From the New Deal to the late ’60s, the Democrats were both the good guys -and- the bad guys. The Republicans largely sat on the sidelines.

    Only since the late ’60s has there been the Democrats good guys Republican bad guys configuration, as the Republicans moved to capture whites disaffected by the Johnson-Kennedy Democrats advocacy of racial justice.

    One thing I can say for the current President, he has appointed independent black people to high offices. But the Republican party has a whole still attempts to marginalize political participation of blacks as a whole. The Party’s attitude toward African Americans still seems to be, we welcome your votes, but we’re not going to give you a reason to vote for us. That is not the Republican attitude toward whites, espcially white males.

  84. “Hiroshima was obviously [an act of war] by the US government, though certainly it wouldn’t have happened had it not been for the Japanese government [murderously attacking the U.S. at Pearl Harbor]. Similarly, 9/11 was a murderous act [of war] by Middle Eastern terrorists, though certainly it wouldn’t have happened had it not been for the [extremist militant jihadist philosophy that propelled it].”

    There. Fixed that to reflect reality for you rather than Ward Churchill’s class lecture notes.

    “See, there is plenty of blame to go around when groups of aggressors are bombing and slaughtering innocent people in enemy countries.”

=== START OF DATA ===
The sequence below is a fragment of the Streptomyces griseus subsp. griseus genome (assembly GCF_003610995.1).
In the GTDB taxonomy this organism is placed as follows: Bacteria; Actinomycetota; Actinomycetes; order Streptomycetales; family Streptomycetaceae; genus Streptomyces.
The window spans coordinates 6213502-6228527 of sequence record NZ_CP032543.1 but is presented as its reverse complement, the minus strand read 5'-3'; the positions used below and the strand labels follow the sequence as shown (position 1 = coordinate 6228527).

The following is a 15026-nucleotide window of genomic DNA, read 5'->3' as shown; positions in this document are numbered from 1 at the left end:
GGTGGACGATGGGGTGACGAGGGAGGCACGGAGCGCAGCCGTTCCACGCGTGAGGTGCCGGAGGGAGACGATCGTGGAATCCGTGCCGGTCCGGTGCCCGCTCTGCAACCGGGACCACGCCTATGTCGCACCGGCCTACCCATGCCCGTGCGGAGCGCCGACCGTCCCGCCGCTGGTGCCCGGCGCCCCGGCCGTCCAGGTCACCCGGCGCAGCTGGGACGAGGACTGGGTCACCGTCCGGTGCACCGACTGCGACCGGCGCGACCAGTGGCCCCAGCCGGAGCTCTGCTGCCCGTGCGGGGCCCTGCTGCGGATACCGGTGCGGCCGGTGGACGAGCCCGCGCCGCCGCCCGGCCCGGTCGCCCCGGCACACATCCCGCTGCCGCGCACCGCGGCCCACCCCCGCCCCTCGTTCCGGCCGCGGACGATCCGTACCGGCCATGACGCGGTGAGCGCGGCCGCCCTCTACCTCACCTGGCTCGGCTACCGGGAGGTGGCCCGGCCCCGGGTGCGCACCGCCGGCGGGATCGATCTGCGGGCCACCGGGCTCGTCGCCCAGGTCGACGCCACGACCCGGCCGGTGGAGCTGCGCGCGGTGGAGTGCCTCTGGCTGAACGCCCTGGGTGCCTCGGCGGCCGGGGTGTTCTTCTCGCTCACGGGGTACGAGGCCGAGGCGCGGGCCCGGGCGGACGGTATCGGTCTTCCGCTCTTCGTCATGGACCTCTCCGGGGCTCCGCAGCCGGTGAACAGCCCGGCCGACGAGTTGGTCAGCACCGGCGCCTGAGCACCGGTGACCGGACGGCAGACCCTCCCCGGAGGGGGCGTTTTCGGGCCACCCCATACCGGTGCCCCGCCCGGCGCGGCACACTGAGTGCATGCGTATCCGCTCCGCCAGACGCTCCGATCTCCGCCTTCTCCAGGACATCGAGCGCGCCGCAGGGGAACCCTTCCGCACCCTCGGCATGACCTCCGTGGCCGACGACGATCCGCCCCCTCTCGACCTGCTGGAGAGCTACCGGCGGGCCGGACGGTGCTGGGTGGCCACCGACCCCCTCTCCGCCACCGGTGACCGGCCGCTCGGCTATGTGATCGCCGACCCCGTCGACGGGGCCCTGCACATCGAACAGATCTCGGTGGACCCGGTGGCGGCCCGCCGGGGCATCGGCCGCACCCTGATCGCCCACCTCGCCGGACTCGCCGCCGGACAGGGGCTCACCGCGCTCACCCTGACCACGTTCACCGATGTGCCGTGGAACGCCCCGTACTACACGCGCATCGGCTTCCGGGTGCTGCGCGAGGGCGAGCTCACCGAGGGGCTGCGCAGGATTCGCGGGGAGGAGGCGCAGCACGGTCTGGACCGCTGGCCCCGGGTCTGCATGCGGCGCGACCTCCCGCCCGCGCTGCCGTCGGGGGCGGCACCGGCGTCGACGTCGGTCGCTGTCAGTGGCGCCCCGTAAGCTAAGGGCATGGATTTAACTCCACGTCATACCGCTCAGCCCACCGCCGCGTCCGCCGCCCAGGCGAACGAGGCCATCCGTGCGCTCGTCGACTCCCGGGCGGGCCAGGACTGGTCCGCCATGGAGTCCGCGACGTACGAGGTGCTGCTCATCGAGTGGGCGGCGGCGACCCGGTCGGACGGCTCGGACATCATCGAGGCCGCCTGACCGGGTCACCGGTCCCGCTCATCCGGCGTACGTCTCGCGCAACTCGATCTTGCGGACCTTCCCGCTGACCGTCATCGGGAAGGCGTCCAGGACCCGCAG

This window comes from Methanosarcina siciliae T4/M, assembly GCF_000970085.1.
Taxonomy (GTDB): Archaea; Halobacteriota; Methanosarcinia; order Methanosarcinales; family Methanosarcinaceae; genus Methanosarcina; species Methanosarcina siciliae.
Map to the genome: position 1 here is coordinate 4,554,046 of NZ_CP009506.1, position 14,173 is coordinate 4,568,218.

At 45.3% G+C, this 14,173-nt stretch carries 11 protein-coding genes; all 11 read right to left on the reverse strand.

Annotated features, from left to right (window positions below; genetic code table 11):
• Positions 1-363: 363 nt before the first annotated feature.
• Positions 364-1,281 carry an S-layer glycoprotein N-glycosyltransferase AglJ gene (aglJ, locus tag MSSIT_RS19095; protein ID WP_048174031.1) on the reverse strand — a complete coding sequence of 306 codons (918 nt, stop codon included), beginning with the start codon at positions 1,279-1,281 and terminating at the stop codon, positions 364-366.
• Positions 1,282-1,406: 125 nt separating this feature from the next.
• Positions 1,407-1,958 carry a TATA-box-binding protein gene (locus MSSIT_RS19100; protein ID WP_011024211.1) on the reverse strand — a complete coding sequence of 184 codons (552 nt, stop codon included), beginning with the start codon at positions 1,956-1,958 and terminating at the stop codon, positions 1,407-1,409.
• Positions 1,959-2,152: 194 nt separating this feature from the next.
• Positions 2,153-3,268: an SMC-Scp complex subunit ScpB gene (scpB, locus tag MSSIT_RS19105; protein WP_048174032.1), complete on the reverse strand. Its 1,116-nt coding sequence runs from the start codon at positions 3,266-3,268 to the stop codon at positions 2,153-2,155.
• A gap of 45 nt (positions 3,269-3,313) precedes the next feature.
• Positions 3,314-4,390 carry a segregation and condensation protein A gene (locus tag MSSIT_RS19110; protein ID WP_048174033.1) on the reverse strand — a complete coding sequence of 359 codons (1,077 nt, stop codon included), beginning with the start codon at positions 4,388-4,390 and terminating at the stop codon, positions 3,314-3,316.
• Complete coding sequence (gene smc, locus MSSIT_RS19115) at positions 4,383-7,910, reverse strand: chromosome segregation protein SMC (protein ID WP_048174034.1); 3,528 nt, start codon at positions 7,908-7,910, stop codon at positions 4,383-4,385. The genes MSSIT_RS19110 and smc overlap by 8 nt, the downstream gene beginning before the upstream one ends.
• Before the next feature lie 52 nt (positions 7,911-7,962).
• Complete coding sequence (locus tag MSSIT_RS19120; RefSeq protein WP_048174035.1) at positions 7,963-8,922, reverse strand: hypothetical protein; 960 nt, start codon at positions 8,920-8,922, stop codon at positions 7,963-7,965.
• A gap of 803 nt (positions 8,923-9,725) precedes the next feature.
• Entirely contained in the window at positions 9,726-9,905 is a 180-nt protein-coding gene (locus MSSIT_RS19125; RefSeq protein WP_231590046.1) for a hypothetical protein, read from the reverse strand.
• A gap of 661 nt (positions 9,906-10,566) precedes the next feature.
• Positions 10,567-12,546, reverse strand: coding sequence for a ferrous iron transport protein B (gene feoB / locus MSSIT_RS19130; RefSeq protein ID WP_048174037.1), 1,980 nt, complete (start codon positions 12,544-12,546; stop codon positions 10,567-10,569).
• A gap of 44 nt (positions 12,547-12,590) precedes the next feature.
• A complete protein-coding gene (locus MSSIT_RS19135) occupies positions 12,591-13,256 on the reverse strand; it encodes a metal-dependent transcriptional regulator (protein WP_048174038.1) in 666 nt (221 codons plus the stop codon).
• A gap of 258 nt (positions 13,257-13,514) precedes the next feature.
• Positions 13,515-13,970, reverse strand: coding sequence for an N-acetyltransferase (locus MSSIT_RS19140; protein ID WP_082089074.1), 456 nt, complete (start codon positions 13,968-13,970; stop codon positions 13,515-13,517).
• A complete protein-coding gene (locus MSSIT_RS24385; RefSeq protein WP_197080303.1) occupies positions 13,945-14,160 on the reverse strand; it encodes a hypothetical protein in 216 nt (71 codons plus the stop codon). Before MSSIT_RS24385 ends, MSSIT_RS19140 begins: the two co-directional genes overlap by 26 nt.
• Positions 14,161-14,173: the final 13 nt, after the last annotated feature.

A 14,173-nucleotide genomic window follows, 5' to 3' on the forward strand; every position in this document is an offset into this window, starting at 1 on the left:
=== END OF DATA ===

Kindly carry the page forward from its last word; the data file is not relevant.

This is the concept that can’t be fixed. There is no blame to be placed on those who were murderously attacked, and until the side that initiated the violence has surrendered, the side which did not initiate the attacks is justified in continuing the fight against those who attacked them.

  85. Rob, there are no “sides” to the individualist. There are only individuals. Just because a government in my part of the world attacks your part of the world, you have no more right to kill me than if some criminal gang with members living down the block from me attacks you it gives you the right to blow up my neighborhood.

    The US government has been meddling in the Middle East for decades. It has been the main aggressor in the conflicts between America and the Muslim world. But even so, 9/11 was not justified. If Hiroshima was justified because Japan attacked a military base on America’s imperial holding of Hawaii, then 9/11 must be justified as well, for the US government slaughtered far more Middle Easterners — most of them civilians — than the Japanese slaughtered Americans. Indeed, if you believe in collectivist ethics, Japan killed a few thousand Americans and the US retaliated by killing hundreds of thousands of them; whereas the US government killed hundreds of thousands of Middle Easterners and terrorists retaliated by killing thousands of Americans — this would mean 9/11 was far more proportional and thus defensible than Hiroshima.

    But I don’t believe in collectivist ethics. I see only individuals. And so I see both as acts of murder.